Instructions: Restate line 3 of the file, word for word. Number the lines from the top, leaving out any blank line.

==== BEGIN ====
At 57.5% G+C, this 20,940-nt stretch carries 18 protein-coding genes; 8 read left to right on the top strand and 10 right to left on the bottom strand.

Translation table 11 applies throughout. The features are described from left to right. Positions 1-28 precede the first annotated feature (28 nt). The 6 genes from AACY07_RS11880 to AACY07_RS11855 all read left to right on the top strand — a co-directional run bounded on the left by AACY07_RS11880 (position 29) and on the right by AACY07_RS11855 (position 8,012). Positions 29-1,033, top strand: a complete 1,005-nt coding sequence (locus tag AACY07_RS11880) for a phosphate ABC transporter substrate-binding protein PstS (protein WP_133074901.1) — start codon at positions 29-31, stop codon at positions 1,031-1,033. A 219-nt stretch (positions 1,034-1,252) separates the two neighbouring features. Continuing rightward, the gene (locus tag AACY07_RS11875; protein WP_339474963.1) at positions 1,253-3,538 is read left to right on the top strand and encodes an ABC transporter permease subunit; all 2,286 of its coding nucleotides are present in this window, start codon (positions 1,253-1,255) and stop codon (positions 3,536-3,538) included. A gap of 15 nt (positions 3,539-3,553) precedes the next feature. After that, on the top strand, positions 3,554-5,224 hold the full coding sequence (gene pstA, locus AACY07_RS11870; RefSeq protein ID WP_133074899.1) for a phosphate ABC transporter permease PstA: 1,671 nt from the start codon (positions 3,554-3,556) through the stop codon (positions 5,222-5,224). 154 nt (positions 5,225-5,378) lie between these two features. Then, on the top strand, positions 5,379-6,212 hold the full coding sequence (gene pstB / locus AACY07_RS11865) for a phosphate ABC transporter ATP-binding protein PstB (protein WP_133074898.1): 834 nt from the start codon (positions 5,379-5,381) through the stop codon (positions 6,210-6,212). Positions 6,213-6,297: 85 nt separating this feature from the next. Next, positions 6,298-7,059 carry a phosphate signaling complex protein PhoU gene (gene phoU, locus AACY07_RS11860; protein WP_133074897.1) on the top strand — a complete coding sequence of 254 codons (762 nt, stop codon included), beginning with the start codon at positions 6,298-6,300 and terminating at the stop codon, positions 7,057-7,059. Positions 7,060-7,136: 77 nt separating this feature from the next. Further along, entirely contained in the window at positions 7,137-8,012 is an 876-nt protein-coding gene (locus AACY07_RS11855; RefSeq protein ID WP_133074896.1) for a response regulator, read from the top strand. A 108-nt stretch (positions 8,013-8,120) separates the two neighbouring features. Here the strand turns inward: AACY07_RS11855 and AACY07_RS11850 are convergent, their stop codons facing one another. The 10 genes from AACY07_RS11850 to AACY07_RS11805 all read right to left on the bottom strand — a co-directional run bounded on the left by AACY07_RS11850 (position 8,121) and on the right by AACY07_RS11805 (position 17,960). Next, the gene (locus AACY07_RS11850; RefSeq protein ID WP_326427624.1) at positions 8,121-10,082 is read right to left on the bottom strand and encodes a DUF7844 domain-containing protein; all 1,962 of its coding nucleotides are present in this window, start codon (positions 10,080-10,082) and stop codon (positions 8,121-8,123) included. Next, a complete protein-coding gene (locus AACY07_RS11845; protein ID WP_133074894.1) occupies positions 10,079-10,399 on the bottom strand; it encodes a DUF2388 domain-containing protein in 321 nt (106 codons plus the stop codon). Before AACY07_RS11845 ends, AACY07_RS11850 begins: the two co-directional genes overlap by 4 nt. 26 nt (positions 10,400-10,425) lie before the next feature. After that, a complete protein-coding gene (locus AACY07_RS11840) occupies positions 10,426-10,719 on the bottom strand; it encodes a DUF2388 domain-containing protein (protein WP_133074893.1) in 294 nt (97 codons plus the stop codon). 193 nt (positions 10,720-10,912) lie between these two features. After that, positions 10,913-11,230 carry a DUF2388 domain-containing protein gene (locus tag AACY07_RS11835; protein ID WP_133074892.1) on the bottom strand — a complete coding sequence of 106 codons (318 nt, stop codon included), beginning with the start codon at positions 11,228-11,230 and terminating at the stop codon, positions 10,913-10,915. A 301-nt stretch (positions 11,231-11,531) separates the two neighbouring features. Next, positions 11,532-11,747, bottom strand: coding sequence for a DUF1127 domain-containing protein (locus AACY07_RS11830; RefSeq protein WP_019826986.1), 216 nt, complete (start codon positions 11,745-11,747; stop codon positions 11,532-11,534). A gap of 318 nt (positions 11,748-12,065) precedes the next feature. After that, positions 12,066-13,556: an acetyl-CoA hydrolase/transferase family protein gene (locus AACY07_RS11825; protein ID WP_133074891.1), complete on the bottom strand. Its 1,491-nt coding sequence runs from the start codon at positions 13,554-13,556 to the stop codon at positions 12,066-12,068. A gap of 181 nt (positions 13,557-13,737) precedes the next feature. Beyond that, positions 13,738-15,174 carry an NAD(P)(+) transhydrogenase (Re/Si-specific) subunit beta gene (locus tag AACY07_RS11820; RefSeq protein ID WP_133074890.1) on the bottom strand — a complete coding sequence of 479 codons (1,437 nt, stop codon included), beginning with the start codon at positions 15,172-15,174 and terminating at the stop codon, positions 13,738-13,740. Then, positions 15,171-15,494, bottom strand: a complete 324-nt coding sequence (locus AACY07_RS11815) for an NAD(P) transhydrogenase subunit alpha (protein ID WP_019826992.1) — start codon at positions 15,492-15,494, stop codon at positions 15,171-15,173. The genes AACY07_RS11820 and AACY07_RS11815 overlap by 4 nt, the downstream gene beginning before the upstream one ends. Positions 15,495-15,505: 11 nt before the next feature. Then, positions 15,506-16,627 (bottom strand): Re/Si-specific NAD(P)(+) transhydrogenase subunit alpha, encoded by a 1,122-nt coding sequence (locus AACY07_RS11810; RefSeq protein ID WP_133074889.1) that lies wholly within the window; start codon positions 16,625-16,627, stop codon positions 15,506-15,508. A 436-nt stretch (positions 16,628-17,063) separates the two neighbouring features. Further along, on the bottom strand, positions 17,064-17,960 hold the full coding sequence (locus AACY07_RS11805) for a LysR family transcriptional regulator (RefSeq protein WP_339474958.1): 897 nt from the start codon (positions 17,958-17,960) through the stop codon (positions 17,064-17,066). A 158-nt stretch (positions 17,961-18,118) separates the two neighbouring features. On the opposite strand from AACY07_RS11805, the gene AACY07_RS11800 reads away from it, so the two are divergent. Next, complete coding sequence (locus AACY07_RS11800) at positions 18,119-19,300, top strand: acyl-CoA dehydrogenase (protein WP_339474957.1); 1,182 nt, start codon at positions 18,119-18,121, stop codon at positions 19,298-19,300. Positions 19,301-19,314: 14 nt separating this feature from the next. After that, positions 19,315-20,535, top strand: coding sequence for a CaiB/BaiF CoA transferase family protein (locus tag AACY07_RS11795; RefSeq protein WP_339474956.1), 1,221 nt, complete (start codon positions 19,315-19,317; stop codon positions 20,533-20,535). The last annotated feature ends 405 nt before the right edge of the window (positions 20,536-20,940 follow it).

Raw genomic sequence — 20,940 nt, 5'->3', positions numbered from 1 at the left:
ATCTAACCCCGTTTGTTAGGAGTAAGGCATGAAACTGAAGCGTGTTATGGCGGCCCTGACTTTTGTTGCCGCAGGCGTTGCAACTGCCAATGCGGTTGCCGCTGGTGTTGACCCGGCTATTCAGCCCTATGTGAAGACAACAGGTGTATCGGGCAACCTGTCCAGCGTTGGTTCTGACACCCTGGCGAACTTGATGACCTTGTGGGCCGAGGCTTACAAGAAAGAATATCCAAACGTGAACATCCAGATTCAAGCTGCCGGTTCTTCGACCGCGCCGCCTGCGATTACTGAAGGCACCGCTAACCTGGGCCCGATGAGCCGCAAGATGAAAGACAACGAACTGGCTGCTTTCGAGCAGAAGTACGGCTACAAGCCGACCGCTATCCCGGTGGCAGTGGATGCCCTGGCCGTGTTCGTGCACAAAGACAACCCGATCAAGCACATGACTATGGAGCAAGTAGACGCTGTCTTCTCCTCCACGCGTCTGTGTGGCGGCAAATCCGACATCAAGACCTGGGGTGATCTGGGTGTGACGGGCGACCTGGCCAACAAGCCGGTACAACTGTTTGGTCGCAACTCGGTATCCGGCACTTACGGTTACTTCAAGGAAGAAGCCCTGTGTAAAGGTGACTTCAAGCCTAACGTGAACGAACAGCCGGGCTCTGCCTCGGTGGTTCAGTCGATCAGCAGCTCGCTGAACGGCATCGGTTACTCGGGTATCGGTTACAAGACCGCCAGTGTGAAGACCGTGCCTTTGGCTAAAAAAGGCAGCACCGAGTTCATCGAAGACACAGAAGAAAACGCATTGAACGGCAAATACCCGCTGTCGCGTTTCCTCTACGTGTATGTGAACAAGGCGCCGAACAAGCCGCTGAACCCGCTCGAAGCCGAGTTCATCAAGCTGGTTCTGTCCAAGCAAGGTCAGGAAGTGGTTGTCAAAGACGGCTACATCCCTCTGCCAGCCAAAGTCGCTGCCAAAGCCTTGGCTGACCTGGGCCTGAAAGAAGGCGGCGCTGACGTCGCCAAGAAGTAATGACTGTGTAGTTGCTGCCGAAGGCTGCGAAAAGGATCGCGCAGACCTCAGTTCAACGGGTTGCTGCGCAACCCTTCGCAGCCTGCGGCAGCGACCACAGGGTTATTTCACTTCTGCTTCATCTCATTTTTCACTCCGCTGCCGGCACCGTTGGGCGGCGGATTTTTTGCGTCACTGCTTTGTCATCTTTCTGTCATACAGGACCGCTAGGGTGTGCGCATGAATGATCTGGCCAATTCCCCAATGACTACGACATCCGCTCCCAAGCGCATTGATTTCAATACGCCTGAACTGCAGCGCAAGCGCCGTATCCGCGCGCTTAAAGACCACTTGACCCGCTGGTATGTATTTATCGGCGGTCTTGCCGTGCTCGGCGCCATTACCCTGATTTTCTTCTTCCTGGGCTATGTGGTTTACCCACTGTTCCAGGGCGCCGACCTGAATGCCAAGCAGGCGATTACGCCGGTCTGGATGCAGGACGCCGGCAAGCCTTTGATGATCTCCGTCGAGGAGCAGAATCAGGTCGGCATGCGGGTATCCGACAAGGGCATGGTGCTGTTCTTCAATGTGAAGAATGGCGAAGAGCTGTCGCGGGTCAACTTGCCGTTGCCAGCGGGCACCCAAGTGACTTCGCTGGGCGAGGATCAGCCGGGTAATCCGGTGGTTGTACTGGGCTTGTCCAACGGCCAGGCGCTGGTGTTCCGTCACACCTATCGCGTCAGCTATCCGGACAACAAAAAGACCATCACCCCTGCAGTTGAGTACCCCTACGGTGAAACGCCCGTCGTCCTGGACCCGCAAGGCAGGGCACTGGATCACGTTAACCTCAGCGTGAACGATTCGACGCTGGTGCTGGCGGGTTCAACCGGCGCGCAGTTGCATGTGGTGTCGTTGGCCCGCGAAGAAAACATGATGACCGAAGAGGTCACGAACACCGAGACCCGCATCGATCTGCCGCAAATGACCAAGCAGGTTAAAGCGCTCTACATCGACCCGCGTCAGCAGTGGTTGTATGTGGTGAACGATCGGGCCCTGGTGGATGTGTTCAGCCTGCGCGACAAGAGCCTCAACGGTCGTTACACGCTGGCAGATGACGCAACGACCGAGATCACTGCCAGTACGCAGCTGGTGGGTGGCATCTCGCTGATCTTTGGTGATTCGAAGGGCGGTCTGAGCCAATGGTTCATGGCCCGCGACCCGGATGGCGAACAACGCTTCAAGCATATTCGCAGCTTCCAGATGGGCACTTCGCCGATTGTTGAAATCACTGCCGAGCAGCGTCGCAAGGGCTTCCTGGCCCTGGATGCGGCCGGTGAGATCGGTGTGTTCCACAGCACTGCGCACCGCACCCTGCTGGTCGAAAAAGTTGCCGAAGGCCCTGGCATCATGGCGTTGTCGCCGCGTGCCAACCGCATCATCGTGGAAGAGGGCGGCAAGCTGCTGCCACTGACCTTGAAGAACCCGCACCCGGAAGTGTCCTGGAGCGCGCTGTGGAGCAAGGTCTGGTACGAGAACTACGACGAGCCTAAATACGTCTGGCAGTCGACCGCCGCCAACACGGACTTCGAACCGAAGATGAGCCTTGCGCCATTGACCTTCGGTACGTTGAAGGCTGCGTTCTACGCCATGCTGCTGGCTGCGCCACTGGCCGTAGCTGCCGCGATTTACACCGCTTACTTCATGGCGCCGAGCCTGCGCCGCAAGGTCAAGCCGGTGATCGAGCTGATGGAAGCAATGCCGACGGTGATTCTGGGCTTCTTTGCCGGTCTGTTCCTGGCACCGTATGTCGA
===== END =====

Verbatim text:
Raw genomic sequence — 20,940 nt, 5'->3', positions numbered from 1 at the left: